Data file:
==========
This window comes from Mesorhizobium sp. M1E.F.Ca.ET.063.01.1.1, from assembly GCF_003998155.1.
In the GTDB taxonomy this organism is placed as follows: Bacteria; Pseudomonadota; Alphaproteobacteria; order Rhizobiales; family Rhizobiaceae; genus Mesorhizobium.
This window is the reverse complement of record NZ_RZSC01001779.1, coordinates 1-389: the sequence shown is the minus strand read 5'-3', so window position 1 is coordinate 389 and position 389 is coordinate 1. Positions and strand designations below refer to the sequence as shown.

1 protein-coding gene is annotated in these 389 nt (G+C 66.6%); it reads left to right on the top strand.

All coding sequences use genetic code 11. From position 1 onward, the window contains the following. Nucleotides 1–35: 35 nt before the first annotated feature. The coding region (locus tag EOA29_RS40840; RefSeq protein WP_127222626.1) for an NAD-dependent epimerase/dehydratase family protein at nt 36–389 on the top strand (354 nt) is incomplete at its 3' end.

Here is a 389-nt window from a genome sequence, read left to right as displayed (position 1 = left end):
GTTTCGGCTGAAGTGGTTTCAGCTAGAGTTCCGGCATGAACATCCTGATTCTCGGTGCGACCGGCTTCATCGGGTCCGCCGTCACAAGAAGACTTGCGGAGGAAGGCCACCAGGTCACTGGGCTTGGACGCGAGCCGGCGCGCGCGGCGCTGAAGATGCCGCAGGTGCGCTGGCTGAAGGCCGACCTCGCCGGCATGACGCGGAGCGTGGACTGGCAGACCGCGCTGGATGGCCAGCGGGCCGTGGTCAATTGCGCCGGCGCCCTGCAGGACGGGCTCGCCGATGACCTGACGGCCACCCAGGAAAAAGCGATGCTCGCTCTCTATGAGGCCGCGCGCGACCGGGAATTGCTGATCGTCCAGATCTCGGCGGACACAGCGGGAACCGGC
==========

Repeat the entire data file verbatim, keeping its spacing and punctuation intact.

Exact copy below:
This window comes from Mesorhizobium sp. M1E.F.Ca.ET.063.01.1.1, from assembly GCF_003998155.1.
In the GTDB taxonomy this organism is placed as follows: Bacteria; Pseudomonadota; Alphaproteobacteria; order Rhizobiales; family Rhizobiaceae; genus Mesorhizobium.
This window is the reverse complement of record NZ_RZSC01001779.1, coordinates 1-389: the sequence shown is the minus strand read 5'-3', so window position 1 is coordinate 389 and position 389 is coordinate 1. Positions and strand designations below refer to the sequence as shown.

1 protein-coding gene is annotated in these 389 nt (G+C 66.6%); it reads left to right on the top strand.

All coding sequences use genetic code 11. From position 1 onward, the window contains the following. Nucleotides 1–35: 35 nt before the first annotated feature. The coding region (locus tag EOA29_RS40840; RefSeq protein WP_127222626.1) for an NAD-dependent epimerase/dehydratase family protein at nt 36–389 on the top strand (354 nt) is incomplete at its 3' end.

Here is a 389-nt window from a genome sequence, read left to right as displayed (position 1 = left end):
GTTTCGGCTGAAGTGGTTTCAGCTAGAGTTCCGGCATGAACATCCTGATTCTCGGTGCGACCGGCTTCATCGGGTCCGCCGTCACAAGAAGACTTGCGGAGGAAGGCCACCAGGTCACTGGGCTTGGACGCGAGCCGGCGCGCGCGGCGCTGAAGATGCCGCAGGTGCGCTGGCTGAAGGCCGACCTCGCCGGCATGACGCGGAGCGTGGACTGGCAGACCGCGCTGGATGGCCAGCGGGCCGTGGTCAATTGCGCCGGCGCCCTGCAGGACGGGCTCGCCGATGACCTGACGGCCACCCAGGAAAAAGCGATGCTCGCTCTCTATGAGGCCGCGCGCGACCGGGAATTGCTGATCGTCCAGATCTCGGCGGACACAGCGGGAACCGGC